A separate system that monitors the other two is standard with 2 altimeters, the ground check is the third check. Different voltages from two batteries, stop what is the bad battery, resistance in charges the same... stuff like that. Having gone over the failure analysis, in my large rockets I use the same charge size for the main and drogue, this eleimates thechance of suing the wrong size charge.

Sorry, putting away soap box, cracking open a beer, sitting back down now...
 

jderimig

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I disagree with the logic here. Again putting it in airplane terms (sorry that's my day job), using that logic a 4 engine airplane would have 4 times (or more?) the failure rates of a singe engine airplane. A 4 engine plane has a higher chance of an engine failure causing an in flight shutdown but less of a chance of a forced landing
We don't disagree, I think you read things in my post I did not say.

I said that using two altimeters increases the opportunities for error. I did not say the failure probability would increase.

A plane with 4 engines all things being equal has 4 times the probability of an engine failure, The consequence of that event is much less severe.
edit: Because of increased opportunities for error multi-engine planes require pilots and mechanics with higher levels of certification not less....

We also agree on your last point, a single altimeter with redundant power and deployment channels is probably the best solution. That was stated in my opening post.

-john
 
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FredA

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Agree with John 100%.
Keep it simple -- lowest amount of wiring & programming -- stuff most people think they know but really don't.... IMHO.

Single, robust altimeter with two batteries and four pyro charges (twin apogee and twin low-altitude) are the way to go....

No interference between units.
No ground loops or other wiring faults.

One system to focus on, not two to get confused between.

KNOW WHAT YOU FLY -- FLY WHAT YOU KNOW.
 

cjl

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As far as wiring faults go, I wish more altimeters used the system that the R-DAS uses - it has a wiring harness you solder into the electronics bay, and there is a single (8 pin IIRC) connector that is keyed to only insert one way. It contains power and all deployment connections, so as long as you wire it right the first time (preferably well before launch, with zero stress and far less time pressure), you cannot miswire the altimeter.
 

Adrian A

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As far as wiring faults go, I wish more altimeters used the system that the R-DAS uses - it has a wiring harness you solder into the electronics bay, and there is a single (8 pin IIRC) connector that is keyed to only insert one way. It contains power and all deployment connections, so as long as you wire it right the first time (preferably well before launch, with zero stress and far less time pressure), you cannot miswire the altimeter.
I think there's the same opportunity for other altimeters. If you wire up your av-bay and stake down the wires up close to the altimeter, you can remove and re-install an altimeter without any real risk of mis-wiring. With the Parrot and (soon) Raven screw terminal blocks with 0.1" spacing, you can use a standard 0.1" pitch pin header if you want to, and plug it into the end of the board.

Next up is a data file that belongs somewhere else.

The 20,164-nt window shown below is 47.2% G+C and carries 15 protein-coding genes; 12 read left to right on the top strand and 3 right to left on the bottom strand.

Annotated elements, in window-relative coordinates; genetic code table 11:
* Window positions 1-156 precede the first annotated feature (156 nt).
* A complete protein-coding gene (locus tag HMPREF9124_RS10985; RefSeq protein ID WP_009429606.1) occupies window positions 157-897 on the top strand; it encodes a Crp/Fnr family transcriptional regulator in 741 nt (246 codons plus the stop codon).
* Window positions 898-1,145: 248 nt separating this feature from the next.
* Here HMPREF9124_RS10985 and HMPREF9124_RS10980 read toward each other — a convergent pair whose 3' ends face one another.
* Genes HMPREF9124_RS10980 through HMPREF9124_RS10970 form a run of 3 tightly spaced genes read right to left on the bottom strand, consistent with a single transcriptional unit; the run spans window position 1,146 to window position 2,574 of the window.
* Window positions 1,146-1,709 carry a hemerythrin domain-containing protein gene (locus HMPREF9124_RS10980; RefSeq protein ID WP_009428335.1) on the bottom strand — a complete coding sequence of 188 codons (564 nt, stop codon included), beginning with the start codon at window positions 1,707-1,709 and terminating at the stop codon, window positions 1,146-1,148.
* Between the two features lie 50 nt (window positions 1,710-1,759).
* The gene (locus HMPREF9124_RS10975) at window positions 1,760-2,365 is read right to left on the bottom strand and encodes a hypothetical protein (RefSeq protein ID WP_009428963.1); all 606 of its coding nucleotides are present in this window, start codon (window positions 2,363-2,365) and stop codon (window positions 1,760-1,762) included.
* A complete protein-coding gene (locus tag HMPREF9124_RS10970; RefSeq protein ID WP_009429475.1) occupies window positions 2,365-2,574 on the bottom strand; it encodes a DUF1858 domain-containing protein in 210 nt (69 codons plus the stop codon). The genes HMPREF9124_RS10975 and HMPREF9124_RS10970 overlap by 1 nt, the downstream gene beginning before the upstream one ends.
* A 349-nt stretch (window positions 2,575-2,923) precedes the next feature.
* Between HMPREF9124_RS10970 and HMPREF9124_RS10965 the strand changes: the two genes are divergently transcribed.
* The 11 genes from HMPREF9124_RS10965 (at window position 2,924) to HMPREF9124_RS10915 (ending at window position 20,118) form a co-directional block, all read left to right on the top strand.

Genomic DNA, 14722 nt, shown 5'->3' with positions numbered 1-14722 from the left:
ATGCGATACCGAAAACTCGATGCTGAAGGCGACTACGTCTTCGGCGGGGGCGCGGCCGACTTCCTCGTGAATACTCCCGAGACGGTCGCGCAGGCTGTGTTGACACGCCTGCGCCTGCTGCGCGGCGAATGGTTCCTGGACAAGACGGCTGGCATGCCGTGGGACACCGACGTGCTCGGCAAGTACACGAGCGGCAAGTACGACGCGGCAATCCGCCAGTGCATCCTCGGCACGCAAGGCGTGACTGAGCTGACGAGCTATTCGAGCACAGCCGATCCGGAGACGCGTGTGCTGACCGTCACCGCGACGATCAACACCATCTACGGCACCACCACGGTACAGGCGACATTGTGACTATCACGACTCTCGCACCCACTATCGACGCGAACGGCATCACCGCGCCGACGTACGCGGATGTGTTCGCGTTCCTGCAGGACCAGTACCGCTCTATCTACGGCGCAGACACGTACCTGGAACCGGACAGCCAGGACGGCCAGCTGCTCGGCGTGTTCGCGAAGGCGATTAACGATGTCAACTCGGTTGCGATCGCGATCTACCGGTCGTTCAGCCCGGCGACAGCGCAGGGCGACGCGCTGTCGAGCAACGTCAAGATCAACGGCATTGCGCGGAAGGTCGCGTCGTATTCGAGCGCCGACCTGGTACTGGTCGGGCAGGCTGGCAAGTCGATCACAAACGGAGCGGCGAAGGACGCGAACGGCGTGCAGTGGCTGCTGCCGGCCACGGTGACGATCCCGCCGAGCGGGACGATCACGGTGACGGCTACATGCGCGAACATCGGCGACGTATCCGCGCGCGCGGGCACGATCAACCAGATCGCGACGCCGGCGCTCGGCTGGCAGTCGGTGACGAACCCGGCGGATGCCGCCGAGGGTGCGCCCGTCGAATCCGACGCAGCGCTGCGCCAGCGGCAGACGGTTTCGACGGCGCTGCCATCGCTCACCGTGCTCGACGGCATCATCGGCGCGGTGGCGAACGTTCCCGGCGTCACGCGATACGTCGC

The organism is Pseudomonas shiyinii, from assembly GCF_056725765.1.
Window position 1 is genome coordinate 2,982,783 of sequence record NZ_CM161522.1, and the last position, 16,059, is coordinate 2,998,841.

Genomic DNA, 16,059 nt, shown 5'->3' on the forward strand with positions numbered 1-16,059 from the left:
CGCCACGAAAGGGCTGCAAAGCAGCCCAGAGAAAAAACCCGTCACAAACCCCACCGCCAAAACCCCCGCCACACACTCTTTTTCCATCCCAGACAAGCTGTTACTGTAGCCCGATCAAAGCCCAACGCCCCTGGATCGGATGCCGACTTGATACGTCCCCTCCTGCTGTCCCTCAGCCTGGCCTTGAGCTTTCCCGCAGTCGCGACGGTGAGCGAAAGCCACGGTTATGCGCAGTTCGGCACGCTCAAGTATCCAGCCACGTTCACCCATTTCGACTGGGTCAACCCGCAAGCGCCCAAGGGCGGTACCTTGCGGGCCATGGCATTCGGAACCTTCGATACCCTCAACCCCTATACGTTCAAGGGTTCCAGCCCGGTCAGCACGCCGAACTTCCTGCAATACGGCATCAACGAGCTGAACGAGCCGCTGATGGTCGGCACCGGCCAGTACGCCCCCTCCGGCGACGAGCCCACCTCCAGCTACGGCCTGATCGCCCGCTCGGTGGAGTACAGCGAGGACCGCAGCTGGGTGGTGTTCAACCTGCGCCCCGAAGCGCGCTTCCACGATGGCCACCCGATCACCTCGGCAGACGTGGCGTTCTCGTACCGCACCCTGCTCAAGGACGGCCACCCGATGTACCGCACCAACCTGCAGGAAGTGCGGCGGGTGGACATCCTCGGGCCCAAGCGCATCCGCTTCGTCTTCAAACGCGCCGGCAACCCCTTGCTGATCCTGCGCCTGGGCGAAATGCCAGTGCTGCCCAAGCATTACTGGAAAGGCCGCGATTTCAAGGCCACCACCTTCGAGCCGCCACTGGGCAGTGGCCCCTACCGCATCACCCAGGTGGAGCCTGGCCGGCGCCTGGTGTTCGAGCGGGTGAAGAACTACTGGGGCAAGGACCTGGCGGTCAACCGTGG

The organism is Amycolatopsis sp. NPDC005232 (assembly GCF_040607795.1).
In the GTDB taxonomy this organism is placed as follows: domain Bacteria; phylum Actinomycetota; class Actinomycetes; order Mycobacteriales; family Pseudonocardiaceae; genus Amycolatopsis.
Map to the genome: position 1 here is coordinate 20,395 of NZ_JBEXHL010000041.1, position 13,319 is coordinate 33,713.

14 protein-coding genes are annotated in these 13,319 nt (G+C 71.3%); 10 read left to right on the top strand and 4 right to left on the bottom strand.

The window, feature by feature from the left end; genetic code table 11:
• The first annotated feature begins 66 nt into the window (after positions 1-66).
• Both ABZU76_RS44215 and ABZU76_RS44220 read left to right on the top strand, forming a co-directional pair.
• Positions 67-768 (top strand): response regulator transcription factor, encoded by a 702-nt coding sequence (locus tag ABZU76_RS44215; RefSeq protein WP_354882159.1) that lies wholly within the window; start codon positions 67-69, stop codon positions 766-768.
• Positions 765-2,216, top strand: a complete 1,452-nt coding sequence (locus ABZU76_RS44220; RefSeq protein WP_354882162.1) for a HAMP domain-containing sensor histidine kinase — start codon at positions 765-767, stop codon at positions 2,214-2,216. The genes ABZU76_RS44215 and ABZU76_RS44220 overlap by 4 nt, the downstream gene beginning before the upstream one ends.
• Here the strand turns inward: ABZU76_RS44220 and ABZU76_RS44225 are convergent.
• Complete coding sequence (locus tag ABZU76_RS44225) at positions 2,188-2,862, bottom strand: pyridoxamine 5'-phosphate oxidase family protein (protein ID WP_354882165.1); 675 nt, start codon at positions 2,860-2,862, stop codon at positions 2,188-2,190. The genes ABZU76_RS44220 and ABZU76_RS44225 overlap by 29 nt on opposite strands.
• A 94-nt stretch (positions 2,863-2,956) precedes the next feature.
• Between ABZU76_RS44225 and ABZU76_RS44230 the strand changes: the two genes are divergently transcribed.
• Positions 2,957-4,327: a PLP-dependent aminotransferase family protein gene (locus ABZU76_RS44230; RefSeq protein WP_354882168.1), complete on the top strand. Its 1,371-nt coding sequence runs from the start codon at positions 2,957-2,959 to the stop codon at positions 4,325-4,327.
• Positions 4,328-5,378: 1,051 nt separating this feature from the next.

One failure mode that hasn't been discussed yet is the effect of off-nominal flights spoofing the sensors. If a rocket has a bad corkscrew due to an off-center CG, misaligned fins, or fin ripped off, the accelerometer can measure more axial acceleration than actually went into upward motion, leading to a late apogee detection. If the rocket is unstable, apogee detection could be after landing. Baro sensors can be spoofed by Mach transients, sunlight falling on the sensor, or a blocked pressure port. Having different output channels governed by different sensor types can eliminate common-cause failures. The Raven altimeter will have 4 outputs, any of which can be controlled by the user's choice of sensed events. The default setup for the 4 channels will have an accel-based apogee detection with a baro-based apogee backup, and a baro-based main deployment with a time-delay option for a main backup deployment.
 

kramer714

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Adrian,

Hadn't really thought about changes in the dynamics of flight causing a failure. Tough to ground test and could be caused by 'singular events'. I had a rocket get rod whiped once, came off the pad at almost 90 degrees, skipped once off the ground and then proceeded to fly a perfectly stable flight at a 30 degree angle to horizontal (serious crowd points for this one!!).

This was motor deploy but I did think about what if it was electronic deploy? Hitting the ground and then ricocheting up certialy would mess with most sensors.

Question for you, how do you use multiple different sensors to detect something has gone out of the ordinary? Wouldn't the most affected sensor cause the worst failure? In other words wouldn't the sensor that thinks it is time to deploy first going to send off the charge regardless of what it should do?